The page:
Five Ways to Remember: Cousin Bill

Wep’s cousins; William (Bill) Edwin White at back and his brothers at front, Keith Edward (left) and Harry John (right) possibly at 290 Glenmore Rd, Paddington, c.1922

I had a cousin called Bill. He was three weeks younger than me and had two brothers even younger if that was possible in those immature years. He was the son of a long great uncle named Harry which I suppose is natural enough, him being my cousin, because Uncle Harry was my mother’s brother. Uncle Harry was very long perpendicularly and not very wide horizontally. His wife was a big girl – although at that time to me she seemed a woman of immense proportions.

Wep’s uncle Harry Edgar White and aunt Lillian Alma White (nee Thew), c.1935

Off hand I would say in recollection, she was 5’ 11 7/8“ tall and built like two Marilyn Monroes round. Bill, my junior, could give me, at any time, during our alleged childhood, a good 6 inches and a wheelbarrow or so of bicep. I cannot speak too freely about Bill because he is still alive like me, but bigger (which is a very modest under statement) and a policeman to boot.

Because he is policeman doesn’t make me immune to all the necessary laws of the land. I, being of a timid disposition, have not had much truck with the gendarmerie. A few peccadillos have earnt me a slight dossier [see Notes] and an honoured place in the finger-wiggle file – but nothing you could really boast about – or wear an old Paddingtonian tie for.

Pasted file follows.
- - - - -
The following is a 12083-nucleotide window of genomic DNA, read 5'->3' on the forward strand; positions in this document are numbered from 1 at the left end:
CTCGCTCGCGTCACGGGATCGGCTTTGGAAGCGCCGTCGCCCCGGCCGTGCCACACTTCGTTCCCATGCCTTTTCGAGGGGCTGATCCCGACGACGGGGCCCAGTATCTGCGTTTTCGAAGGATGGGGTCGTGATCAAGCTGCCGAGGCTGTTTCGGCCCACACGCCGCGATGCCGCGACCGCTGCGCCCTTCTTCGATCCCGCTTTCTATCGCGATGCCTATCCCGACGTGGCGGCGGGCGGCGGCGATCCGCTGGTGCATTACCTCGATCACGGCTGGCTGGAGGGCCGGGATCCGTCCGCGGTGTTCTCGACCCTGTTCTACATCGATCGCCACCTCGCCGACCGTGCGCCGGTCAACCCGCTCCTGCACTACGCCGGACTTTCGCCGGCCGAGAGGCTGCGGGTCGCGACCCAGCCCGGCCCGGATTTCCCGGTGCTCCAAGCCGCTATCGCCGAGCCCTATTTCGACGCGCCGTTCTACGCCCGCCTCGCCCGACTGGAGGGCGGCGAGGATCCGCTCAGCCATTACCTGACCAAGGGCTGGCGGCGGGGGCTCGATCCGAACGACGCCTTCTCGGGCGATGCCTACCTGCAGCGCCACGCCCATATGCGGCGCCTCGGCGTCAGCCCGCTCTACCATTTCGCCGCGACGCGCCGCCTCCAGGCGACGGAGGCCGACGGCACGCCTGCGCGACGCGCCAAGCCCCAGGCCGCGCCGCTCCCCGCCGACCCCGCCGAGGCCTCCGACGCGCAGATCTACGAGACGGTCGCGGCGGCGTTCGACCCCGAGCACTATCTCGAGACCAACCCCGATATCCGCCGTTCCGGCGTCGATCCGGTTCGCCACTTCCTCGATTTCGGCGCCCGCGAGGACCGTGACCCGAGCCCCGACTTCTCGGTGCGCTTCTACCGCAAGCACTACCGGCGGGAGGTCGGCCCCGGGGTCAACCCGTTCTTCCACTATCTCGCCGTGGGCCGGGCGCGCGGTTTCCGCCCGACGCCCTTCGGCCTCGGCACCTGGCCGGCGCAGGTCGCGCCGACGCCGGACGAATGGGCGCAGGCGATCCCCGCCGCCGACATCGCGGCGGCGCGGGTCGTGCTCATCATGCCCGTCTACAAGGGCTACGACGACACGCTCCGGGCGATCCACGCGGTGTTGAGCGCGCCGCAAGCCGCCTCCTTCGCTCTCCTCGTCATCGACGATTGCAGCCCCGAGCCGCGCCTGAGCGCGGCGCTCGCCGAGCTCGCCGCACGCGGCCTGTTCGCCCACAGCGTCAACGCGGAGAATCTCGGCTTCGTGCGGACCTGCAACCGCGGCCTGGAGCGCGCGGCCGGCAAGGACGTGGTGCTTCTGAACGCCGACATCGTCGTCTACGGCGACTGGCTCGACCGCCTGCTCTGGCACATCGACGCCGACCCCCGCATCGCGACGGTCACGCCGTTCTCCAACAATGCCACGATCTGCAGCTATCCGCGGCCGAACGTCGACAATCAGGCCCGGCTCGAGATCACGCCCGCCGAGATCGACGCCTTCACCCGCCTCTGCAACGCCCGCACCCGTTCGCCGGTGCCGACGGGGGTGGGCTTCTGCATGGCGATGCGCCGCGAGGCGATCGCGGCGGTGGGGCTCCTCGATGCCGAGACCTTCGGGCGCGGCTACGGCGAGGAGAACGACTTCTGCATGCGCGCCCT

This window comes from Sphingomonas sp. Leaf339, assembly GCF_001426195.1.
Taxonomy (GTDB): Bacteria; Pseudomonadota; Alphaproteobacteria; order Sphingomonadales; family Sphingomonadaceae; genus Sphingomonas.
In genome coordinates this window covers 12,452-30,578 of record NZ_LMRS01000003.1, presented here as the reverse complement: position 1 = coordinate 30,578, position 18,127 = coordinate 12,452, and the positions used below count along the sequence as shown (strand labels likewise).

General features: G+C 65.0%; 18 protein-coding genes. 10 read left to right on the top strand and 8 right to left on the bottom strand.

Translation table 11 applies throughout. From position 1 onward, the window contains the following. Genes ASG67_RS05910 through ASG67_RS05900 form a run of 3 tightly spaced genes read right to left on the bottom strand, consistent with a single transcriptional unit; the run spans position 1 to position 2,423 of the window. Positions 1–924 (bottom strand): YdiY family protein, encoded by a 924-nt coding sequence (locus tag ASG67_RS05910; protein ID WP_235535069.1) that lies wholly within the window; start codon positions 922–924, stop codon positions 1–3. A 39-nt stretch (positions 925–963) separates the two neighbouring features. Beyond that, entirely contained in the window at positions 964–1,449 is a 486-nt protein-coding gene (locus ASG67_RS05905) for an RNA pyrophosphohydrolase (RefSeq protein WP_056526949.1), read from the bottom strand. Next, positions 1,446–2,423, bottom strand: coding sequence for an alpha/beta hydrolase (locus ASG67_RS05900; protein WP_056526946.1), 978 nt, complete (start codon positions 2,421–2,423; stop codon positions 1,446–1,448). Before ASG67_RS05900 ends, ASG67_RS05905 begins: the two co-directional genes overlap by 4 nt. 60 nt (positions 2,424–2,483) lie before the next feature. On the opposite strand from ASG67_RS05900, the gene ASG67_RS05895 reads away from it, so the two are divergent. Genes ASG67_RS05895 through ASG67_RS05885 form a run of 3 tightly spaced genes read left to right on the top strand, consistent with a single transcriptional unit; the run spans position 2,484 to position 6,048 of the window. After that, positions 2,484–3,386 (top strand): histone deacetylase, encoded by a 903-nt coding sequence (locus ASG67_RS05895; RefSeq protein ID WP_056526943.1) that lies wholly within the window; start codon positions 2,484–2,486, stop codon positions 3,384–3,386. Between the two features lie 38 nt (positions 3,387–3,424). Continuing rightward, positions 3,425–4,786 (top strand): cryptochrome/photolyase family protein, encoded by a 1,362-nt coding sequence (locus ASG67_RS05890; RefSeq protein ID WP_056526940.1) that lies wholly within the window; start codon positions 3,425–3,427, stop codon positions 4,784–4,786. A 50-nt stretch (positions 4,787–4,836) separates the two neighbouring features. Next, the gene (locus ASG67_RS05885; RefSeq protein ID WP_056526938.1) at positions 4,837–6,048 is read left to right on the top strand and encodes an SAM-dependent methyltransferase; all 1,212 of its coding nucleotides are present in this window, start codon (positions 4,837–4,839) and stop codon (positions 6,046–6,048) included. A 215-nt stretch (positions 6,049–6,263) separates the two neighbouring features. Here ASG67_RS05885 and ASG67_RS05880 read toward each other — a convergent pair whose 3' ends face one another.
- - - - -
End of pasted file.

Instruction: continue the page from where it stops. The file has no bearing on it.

Four generations: Former Mayor of Paddington John White on right, son Harry Edgar on left, grandson William Edwin (Wep’s Cousin Bill) at back and great granddaughter Fay Estelle, c.1935

I’ve forgotten what I was really getting at about Bill. All I remember was that he was awful big and at the back of his place in Goodhope St. was the best mulberry tree in the whole of Paddo.

This tree supported without the help of any agricultural service or Forestry Departments more silk worms than any of old Joe Gardiner’s show boxes would hold. Cocoons by the million were boiled and chewed till even the most tenacious worms gave up. Not a square inch of kitchen was not found in silken thread. But the main thing was – that cousin Bill was big – now that I am older I might call him Gargantuan.

[W.E. Pidgeon c.1955]

Notes:
  • Cousin Bill initially qualified as a carpenter, joiner and labourer. He joined the NSW Police in March 1930 as a Probationary Constable. In July 1930 he was assigned to Metropolitan District No. 2. He was promoted to Police Ordinary Constable in March 1931 and was transferred to Mudgee from December 1931 till May 1936 when he was reassigned back to Sydney serving in various roles including general and traffic duties. By September 1939 he was a Police Constable 1st Class qualifying as a Motorcyclist in January 1943 where upon in August he completed his examination for Police Sergeant 3rd Class. He received a number of commendations and awards throughout his career, retiring in January 1969 as a Police Inspector 1st Class.

 

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